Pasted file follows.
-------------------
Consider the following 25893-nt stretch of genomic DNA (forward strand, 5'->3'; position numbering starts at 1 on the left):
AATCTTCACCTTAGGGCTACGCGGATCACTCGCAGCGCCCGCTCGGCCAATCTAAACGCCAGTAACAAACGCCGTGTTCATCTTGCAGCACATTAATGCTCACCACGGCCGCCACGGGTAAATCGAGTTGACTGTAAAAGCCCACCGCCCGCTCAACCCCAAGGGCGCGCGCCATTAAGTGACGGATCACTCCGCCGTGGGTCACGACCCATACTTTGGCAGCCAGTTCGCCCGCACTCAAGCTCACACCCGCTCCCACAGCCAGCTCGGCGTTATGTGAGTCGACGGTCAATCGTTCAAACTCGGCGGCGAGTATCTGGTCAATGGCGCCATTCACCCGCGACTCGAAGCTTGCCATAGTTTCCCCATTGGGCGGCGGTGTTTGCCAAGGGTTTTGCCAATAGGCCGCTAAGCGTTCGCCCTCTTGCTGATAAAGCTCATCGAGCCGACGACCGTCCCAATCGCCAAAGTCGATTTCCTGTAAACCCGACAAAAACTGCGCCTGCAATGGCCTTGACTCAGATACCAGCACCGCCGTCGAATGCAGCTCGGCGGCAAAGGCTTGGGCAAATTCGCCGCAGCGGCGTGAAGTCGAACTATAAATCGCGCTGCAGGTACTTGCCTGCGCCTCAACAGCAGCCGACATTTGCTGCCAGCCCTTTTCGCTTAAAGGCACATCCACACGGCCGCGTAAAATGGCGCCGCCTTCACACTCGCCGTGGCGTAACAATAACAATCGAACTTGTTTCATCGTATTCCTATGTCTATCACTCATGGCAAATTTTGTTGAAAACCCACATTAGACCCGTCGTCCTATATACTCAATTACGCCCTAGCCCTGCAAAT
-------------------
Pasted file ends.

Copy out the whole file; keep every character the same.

Consider the following 25893-nt stretch of genomic DNA (forward strand, 5'->3'; position numbering starts at 1 on the left):
AATCTTCACCTTAGGGCTACGCGGATCACTCGCAGCGCCCGCTCGGCCAATCTAAACGCCAGTAACAAACGCCGTGTTCATCTTGCAGCACATTAATGCTCACCACGGCCGCCACGGGTAAATCGAGTTGACTGTAAAAGCCCACCGCCCGCTCAACCCCAAGGGCGCGCGCCATTAAGTGACGGATCACTCCGCCGTGGGTCACGACCCATACTTTGGCAGCCAGTTCGCCCGCACTCAAGCTCACACCCGCTCCCACAGCCAGCTCGGCGTTATGTGAGTCGACGGTCAATCGTTCAAACTCGGCGGCGAGTATCTGGTCAATGGCGCCATTCACCCGCGACTCGAAGCTTGCCATAGTTTCCCCATTGGGCGGCGGTGTTTGCCAAGGGTTTTGCCAATAGGCCGCTAAGCGTTCGCCCTCTTGCTGATAAAGCTCATCGAGCCGACGACCGTCCCAATCGCCAAAGTCGATTTCCTGTAAACCCGACAAAAACTGCGCCTGCAATGGCCTTGACTCAGATACCAGCACCGCCGTCGAATGCAGCTCGGCGGCAAAGGCTTGGGCAAATTCGCCGCAGCGGCGTGAAGTCGAACTATAAATCGCGCTGCAGGTACTTGCCTGCGCCTCAACAGCAGCCGACATTTGCTGCCAGCCCTTTTCGCTTAAAGGCACATCCACACGGCCGCGTAAAATGGCGCCGCCTTCACACTCGCCGTGGCGTAACAATAACAATCGAACTTGTTTCATCGTATTCCTATGTCTATCACTCATGGCAAATTTTGTTGAAAACCCACATTAGACCCGTCGTCCTATATACTCAATTACGCCCTAGCCCTGCAAAT